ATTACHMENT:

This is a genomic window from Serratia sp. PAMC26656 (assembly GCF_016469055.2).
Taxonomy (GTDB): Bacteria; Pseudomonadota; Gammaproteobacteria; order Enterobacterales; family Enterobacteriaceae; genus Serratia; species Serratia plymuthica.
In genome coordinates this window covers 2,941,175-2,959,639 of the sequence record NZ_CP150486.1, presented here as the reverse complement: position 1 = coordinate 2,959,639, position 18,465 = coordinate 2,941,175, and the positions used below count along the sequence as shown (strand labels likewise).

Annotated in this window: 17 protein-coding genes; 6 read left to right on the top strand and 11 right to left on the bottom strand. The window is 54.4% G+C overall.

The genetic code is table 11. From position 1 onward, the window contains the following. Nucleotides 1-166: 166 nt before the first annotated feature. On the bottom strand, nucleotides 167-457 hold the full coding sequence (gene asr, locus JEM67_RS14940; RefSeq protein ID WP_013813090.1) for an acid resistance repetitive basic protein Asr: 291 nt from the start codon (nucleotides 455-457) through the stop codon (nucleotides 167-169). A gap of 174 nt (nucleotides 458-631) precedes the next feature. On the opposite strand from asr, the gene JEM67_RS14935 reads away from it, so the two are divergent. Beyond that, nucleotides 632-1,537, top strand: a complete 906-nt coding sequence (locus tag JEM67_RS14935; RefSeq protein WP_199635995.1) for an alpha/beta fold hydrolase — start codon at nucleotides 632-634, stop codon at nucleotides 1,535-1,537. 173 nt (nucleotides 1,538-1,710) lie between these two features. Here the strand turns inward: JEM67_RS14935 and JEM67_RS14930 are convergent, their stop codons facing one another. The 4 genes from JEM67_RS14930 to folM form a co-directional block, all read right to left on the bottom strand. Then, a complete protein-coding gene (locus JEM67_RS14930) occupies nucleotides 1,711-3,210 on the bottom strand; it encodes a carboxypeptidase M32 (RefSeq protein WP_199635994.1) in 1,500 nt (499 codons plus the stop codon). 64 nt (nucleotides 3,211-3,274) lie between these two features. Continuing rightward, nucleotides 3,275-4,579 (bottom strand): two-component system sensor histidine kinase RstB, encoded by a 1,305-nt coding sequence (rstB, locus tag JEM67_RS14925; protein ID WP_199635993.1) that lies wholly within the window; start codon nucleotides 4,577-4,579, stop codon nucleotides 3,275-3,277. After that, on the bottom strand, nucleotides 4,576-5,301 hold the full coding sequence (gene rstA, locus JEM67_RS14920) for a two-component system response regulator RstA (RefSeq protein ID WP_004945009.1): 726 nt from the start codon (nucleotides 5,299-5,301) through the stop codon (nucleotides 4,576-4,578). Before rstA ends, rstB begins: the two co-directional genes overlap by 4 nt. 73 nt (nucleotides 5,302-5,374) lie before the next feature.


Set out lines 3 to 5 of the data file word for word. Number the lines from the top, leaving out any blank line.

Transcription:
In genome coordinates this window covers 2,941,175-2,959,639 of the sequence record NZ_CP150486.1, presented here as the reverse complement: position 1 = coordinate 2,959,639, position 18,465 = coordinate 2,941,175, and the positions used below count along the sequence as shown (strand labels likewise).

Annotated in this window: 17 protein-coding genes; 6 read left to right on the top strand and 11 right to left on the bottom strand. The window is 54.4% G+C overall.

The genetic code is table 11. From position 1 onward, the window contains the following. Nucleotides 1-166: 166 nt before the first annotated feature. On the bottom strand, nucleotides 167-457 hold the full coding sequence (gene asr, locus JEM67_RS14940; RefSeq protein ID WP_013813090.1) for an acid resistance repetitive basic protein Asr: 291 nt from the start codon (nucleotides 455-457) through the stop codon (nucleotides 167-169). A gap of 174 nt (nucleotides 458-631) precedes the next feature. On the opposite strand from asr, the gene JEM67_RS14935 reads away from it, so the two are divergent. Beyond that, nucleotides 632-1,537, top strand: a complete 906-nt coding sequence (locus tag JEM67_RS14935; RefSeq protein WP_199635995.1) for an alpha/beta fold hydrolase — start codon at nucleotides 632-634, stop codon at nucleotides 1,535-1,537. 173 nt (nucleotides 1,538-1,710) lie between these two features. Here the strand turns inward: JEM67_RS14935 and JEM67_RS14930 are convergent, their stop codons facing one another. The 4 genes from JEM67_RS14930 to folM form a co-directional block, all read right to left on the bottom strand. Then, a complete protein-coding gene (locus JEM67_RS14930) occupies nucleotides 1,711-3,210 on the bottom strand; it encodes a carboxypeptidase M32 (RefSeq protein WP_199635994.1) in 1,500 nt (499 codons plus the stop codon). 64 nt (nucleotides 3,211-3,274) lie between these two features. Continuing rightward, nucleotides 3,275-4,579 (bottom strand): two-component system sensor histidine kinase RstB, encoded by a 1,305-nt coding sequence (rstB, locus tag JEM67_RS14925; protein ID WP_199635993.1) that lies wholly within the window; start codon nucleotides 4,577-4,579, stop codon nucleotides 3,275-3,277. After that, on the bottom strand, nucleotides 4,576-5,301 hold the full coding sequence (gene rstA, locus JEM67_RS14920) for a two-component system response regulator RstA (RefSeq protein ID WP_004945009.1): 726 nt from the start codon (nucleotides 5,299-5,301) through the stop codon (nucleotides 4,576-4,578). Before rstA ends, rstB begins: the two co-directional genes overlap by 4 nt. 73 nt (nucleotides 5,302-5,374) lie before the next feature.